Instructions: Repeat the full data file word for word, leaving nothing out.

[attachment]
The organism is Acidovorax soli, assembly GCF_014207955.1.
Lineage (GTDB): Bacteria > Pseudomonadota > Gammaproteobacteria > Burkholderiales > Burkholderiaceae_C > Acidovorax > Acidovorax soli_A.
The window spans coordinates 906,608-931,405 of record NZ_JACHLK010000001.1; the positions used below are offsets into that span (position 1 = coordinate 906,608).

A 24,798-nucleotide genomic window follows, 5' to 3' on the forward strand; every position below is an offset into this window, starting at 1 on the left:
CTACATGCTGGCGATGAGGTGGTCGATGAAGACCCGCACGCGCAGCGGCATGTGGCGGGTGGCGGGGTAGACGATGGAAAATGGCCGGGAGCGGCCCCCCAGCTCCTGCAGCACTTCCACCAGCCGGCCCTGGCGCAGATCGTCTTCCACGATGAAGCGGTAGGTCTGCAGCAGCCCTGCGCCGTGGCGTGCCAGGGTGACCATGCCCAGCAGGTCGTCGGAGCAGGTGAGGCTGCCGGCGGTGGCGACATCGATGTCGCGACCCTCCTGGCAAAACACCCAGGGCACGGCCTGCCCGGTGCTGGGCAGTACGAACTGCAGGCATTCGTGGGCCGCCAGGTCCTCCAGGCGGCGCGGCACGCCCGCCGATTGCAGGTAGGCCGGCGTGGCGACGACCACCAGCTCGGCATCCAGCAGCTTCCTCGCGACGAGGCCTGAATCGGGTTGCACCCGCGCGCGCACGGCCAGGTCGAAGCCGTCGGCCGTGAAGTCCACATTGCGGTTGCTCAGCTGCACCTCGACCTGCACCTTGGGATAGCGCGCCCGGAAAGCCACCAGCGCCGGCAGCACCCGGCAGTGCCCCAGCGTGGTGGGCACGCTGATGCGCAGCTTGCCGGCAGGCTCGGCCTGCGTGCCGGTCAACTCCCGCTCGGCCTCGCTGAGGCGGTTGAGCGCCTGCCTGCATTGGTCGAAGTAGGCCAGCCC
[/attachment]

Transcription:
The organism is Acidovorax soli, assembly GCF_014207955.1.
Lineage (GTDB): Bacteria > Pseudomonadota > Gammaproteobacteria > Burkholderiales > Burkholderiaceae_C > Acidovorax > Acidovorax soli_A.
The window spans coordinates 906,608-931,405 of record NZ_JACHLK010000001.1; the positions used below are offsets into that span (position 1 = coordinate 906,608).

A 24,798-nucleotide genomic window follows, 5' to 3' on the forward strand; every position below is an offset into this window, starting at 1 on the left:
CTACATGCTGGCGATGAGGTGGTCGATGAAGACCCGCACGCGCAGCGGCATGTGGCGGGTGGCGGGGTAGACGATGGAAAATGGCCGGGAGCGGCCCCCCAGCTCCTGCAGCACTTCCACCAGCCGGCCCTGGCGCAGATCGTCTTCCACGATGAAGCGGTAGGTCTGCAGCAGCCCTGCGCCGTGGCGTGCCAGGGTGACCATGCCCAGCAGGTCGTCGGAGCAGGTGAGGCTGCCGGCGGTGGCGACATCGATGTCGCGACCCTCCTGGCAAAACACCCAGGGCACGGCCTGCCCGGTGCTGGGCAGTACGAACTGCAGGCATTCGTGGGCCGCCAGGTCCTCCAGGCGGCGCGGCACGCCCGCCGATTGCAGGTAGGCCGGCGTGGCGACGACCACCAGCTCGGCATCCAGCAGCTTCCTCGCGACGAGGCCTGAATCGGGTTGCACCCGCGCGCGCACGGCCAGGTCGAAGCCGTCGGCCGTGAAGTCCACATTGCGGTTGCTCAGCTGCACCTCGACCTGCACCTTGGGATAGCGCGCCCGGAAAGCCACCAGCGCCGGCAGCACCCGGCAGTGCCCCAGCGTGGTGGGCACGCTGATGCGCAGCTTGCCGGCAGGCTCGGCCTGCGTGCCGGTCAACTCCCGCTCGGCCTCGCTGAGGCGGTTGAGCGCCTGCCTGCATTGGTCGAAGTAGGCCAGCCC